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    Quote Originally Posted by MrGoldfish
    Well you can not get a great demo working without some form of algorithms in there. At the end of the day it does not really matter how your code works, as long as it does in fact work and you make it work on schedule. Companies are more interested in the fact you can finish things quickly than being able to write the Mona Lisa of C++ syntax. Just create an awesome demo in your chosen field and you'll be fine
    So in essence companies, in general, wont be interrested in tweaking every bit of performance out of the computer as long as the game is shippable with the newest tech? A sad trend if it is true.

    Keep in mind that after tons of optimisation you could, in theory make the game look better at the same frame rate
    I didn't mean to do it.

  4. #24
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    May 2005
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    Quito, Ecuador (A small country in South America)
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    Thanks %20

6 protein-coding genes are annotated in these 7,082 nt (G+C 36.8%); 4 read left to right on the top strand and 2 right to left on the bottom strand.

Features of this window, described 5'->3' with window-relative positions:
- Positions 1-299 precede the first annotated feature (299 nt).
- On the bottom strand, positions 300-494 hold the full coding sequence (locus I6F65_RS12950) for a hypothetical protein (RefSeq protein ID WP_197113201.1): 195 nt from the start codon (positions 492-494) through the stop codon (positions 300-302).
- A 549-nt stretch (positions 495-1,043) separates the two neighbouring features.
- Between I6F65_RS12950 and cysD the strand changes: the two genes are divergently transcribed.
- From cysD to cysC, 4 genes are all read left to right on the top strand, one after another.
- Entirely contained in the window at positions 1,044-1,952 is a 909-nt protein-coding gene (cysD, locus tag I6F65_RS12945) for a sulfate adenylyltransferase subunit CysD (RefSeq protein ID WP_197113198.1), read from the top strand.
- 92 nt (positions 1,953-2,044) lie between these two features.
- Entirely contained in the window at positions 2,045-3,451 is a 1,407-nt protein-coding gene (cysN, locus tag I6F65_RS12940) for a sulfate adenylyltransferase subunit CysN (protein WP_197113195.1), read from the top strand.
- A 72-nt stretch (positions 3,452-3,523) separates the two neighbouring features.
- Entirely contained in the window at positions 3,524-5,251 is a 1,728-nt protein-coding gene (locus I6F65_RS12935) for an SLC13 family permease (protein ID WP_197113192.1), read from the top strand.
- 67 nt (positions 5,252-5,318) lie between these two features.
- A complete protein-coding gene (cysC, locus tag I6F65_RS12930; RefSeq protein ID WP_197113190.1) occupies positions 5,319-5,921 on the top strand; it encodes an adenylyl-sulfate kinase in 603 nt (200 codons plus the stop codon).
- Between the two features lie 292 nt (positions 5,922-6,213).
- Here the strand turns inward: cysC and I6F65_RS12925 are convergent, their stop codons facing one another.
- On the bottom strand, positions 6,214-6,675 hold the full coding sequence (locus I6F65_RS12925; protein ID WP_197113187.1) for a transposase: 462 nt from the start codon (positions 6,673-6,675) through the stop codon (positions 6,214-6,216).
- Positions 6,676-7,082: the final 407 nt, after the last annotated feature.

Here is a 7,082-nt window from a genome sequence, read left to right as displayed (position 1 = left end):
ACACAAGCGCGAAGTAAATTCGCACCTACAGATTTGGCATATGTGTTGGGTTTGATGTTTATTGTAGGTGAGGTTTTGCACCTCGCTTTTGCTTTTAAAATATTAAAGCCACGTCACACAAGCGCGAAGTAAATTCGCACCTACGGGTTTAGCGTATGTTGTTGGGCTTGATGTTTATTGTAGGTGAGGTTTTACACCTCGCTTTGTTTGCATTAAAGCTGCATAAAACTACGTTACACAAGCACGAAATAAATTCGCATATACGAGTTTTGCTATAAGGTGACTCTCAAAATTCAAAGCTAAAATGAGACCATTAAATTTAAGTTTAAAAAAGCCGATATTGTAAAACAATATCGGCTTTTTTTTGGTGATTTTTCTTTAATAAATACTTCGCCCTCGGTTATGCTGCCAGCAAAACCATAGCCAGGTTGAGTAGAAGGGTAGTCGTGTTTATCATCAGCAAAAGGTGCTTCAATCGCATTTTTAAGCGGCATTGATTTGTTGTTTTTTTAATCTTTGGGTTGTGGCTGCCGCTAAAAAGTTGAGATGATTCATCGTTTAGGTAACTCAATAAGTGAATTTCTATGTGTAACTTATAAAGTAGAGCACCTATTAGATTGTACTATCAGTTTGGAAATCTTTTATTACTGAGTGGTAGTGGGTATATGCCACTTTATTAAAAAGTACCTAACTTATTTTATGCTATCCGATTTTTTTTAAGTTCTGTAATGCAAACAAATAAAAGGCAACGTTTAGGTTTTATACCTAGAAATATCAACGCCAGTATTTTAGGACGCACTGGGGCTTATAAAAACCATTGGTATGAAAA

Actually if you go to the XNA domunentation...There should be something about framework extensions of .NET for XNA.

    It tells you there that each processor has 2 hardware threads. Having 3 cores it allows for up to 6 threads to be handled by each processor, Or something like that i think it was 2 per core i dont remember. But you can use the .NET "System.Thread" class to implement different threads into your app...As a matter of fact I do believe the 360 supports multithreading with XNA Express I just havent explored it or read in depth (It was 4AM when i replied to the thread and found that in the documentation)

    Its pretty cool im really gonna get into XNA mainly because it provides people with knowledge about console programming and that is pretty nice.

    As a matter of fact my dad insists on me getting an Xbox360 as it will be benefitial to my career and learning.


    So yeah cool stuff with XNA...cool stuff indeed

  5. #25
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    Dec 2003
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    ok was talking a bit with the XNA dev and he hasn't actually messed with it, but yeah using System.Threading you can do multithreaded apps so what ever you can do with that is possible with XNA. That is about all I got out of him then he signed off.
    JapanGaku - Blog about Japan, J-Drama, and the Japanese Language
    BuddyLindsey.com - My Development Blog

  6. #26
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    Jul 2003